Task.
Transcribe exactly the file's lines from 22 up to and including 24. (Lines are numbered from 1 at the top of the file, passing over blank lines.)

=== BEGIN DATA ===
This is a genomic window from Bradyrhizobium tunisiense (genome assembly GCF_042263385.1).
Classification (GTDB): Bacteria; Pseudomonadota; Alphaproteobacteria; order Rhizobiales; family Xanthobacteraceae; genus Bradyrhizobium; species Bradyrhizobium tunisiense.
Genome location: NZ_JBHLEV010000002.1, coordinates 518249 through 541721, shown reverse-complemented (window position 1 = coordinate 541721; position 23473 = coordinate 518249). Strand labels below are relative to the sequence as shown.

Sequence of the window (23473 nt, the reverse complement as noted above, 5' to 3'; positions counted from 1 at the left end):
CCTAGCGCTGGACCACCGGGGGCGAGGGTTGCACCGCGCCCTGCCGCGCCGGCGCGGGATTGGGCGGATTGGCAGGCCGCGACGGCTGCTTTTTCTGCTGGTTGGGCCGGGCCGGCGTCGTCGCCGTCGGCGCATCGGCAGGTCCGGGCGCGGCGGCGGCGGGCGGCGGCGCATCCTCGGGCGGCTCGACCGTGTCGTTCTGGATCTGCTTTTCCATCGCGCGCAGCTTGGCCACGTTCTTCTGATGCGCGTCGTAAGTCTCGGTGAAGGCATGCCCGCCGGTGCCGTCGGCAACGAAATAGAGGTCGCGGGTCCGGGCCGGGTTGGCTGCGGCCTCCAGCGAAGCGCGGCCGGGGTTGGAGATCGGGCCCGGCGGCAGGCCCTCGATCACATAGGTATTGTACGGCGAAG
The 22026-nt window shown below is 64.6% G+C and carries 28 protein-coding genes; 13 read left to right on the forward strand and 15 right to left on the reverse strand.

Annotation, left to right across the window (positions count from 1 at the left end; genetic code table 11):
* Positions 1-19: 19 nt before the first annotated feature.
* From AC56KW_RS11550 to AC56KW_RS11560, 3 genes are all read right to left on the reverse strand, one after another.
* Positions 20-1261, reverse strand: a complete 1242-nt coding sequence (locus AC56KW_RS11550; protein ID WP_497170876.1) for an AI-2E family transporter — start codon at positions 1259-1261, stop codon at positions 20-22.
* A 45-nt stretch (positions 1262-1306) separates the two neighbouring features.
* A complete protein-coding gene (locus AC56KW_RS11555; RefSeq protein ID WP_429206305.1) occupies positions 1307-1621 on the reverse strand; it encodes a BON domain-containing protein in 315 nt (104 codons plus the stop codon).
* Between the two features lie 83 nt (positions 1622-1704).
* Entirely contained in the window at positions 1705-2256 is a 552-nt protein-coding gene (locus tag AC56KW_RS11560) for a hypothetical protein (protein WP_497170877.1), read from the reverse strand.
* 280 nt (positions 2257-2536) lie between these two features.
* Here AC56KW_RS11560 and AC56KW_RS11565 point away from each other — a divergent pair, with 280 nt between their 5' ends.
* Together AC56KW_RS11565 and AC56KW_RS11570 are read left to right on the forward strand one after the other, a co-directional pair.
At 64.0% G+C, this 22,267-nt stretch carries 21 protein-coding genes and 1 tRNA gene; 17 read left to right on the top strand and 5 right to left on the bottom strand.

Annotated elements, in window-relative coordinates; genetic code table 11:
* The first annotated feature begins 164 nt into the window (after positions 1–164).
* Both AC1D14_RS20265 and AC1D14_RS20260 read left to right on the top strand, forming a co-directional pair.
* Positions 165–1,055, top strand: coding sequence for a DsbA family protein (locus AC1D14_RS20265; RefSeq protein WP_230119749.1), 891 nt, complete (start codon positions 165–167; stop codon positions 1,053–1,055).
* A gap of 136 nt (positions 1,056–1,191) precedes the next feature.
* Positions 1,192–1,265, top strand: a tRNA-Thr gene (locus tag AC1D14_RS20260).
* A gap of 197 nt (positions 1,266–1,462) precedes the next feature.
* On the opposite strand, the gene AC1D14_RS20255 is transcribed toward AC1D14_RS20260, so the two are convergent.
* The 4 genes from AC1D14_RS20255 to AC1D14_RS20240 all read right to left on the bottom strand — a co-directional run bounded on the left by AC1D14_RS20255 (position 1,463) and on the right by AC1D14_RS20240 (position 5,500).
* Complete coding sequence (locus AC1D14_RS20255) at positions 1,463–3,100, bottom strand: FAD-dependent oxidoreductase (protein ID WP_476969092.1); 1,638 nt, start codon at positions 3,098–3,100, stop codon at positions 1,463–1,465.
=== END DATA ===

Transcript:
* Positions 165–1,055, top strand: coding sequence for a DsbA family protein (locus AC1D14_RS20265; RefSeq protein WP_230119749.1), 891 nt, complete (start codon positions 165–167; stop codon positions 1,053–1,055).
* A gap of 136 nt (positions 1,056–1,191) precedes the next feature.
* Positions 1,192–1,265, top strand: a tRNA-Thr gene (locus tag AC1D14_RS20260).